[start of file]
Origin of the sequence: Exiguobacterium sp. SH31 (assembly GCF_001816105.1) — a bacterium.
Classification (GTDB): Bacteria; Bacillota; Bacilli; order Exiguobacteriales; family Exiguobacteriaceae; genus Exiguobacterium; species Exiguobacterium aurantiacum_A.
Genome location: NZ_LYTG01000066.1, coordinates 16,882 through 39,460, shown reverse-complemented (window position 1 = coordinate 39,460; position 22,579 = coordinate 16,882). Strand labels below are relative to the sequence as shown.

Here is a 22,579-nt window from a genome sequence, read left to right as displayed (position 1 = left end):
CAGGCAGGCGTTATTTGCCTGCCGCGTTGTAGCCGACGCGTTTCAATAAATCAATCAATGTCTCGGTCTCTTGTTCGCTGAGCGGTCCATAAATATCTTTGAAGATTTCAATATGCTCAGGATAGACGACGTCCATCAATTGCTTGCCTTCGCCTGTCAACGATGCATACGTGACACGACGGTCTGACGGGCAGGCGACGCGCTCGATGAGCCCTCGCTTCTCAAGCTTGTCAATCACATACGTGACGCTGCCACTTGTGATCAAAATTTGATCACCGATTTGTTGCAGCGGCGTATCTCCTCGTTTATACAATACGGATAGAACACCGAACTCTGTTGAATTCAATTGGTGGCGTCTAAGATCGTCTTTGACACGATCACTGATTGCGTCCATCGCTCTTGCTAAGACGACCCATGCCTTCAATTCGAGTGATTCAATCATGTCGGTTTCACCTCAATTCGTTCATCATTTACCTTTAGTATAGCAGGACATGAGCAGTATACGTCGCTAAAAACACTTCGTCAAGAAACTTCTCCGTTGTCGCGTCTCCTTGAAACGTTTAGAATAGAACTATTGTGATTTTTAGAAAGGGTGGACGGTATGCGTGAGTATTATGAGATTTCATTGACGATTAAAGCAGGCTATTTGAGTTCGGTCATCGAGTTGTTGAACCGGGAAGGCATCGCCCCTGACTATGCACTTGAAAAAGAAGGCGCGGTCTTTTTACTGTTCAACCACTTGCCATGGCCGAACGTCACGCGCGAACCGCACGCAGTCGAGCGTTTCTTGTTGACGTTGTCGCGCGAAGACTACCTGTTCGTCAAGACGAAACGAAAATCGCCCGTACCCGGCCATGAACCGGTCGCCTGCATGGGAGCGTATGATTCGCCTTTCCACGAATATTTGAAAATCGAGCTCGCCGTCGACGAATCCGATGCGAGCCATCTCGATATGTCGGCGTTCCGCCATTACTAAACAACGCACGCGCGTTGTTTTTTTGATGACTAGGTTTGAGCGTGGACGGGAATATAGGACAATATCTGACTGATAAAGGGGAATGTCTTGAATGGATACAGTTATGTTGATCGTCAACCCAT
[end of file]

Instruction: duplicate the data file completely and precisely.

Origin of the sequence: Exiguobacterium sp. SH31 (assembly GCF_001816105.1) — a bacterium.
Classification (GTDB): Bacteria; Bacillota; Bacilli; order Exiguobacteriales; family Exiguobacteriaceae; genus Exiguobacterium; species Exiguobacterium aurantiacum_A.
Genome location: NZ_LYTG01000066.1, coordinates 16,882 through 39,460, shown reverse-complemented (window position 1 = coordinate 39,460; position 22,579 = coordinate 16,882). Strand labels below are relative to the sequence as shown.

Here is a 22,579-nt window from a genome sequence, read left to right as displayed (position 1 = left end):
CAGGCAGGCGTTATTTGCCTGCCGCGTTGTAGCCGACGCGTTTCAATAAATCAATCAATGTCTCGGTCTCTTGTTCGCTGAGCGGTCCATAAATATCTTTGAAGATTTCAATATGCTCAGGATAGACGACGTCCATCAATTGCTTGCCTTCGCCTGTCAACGATGCATACGTGACACGACGGTCTGACGGGCAGGCGACGCGCTCGATGAGCCCTCGCTTCTCAAGCTTGTCAATCACATACGTGACGCTGCCACTTGTGATCAAAATTTGATCACCGATTTGTTGCAGCGGCGTATCTCCTCGTTTATACAATACGGATAGAACACCGAACTCTGTTGAATTCAATTGGTGGCGTCTAAGATCGTCTTTGACACGATCACTGATTGCGTCCATCGCTCTTGCTAAGACGACCCATGCCTTCAATTCGAGTGATTCAATCATGTCGGTTTCACCTCAATTCGTTCATCATTTACCTTTAGTATAGCAGGACATGAGCAGTATACGTCGCTAAAAACACTTCGTCAAGAAACTTCTCCGTTGTCGCGTCTCCTTGAAACGTTTAGAATAGAACTATTGTGATTTTTAGAAAGGGTGGACGGTATGCGTGAGTATTATGAGATTTCATTGACGATTAAAGCAGGCTATTTGAGTTCGGTCATCGAGTTGTTGAACCGGGAAGGCATCGCCCCTGACTATGCACTTGAAAAAGAAGGCGCGGTCTTTTTACTGTTCAACCACTTGCCATGGCCGAACGTCACGCGCGAACCGCACGCAGTCGAGCGTTTCTTGTTGACGTTGTCGCGCGAAGACTACCTGTTCGTCAAGACGAAACGAAAATCGCCCGTACCCGGCCATGAACCGGTCGCCTGCATGGGAGCGTATGATTCGCCTTTCCACGAATATTTGAAAATCGAGCTCGCCGTCGACGAATCCGATGCGAGCCATCTCGATATGTCGGCGTTCCGCCATTACTAAACAACGCACGCGCGTTGTTTTTTTGATGACTAGGTTTGAGCGTGGACGGGAATATAGGACAATATCTGACTGATAAAGGGGAATGTCTTGAATGGATACAGTTATGTTGATCGTCAACCCAT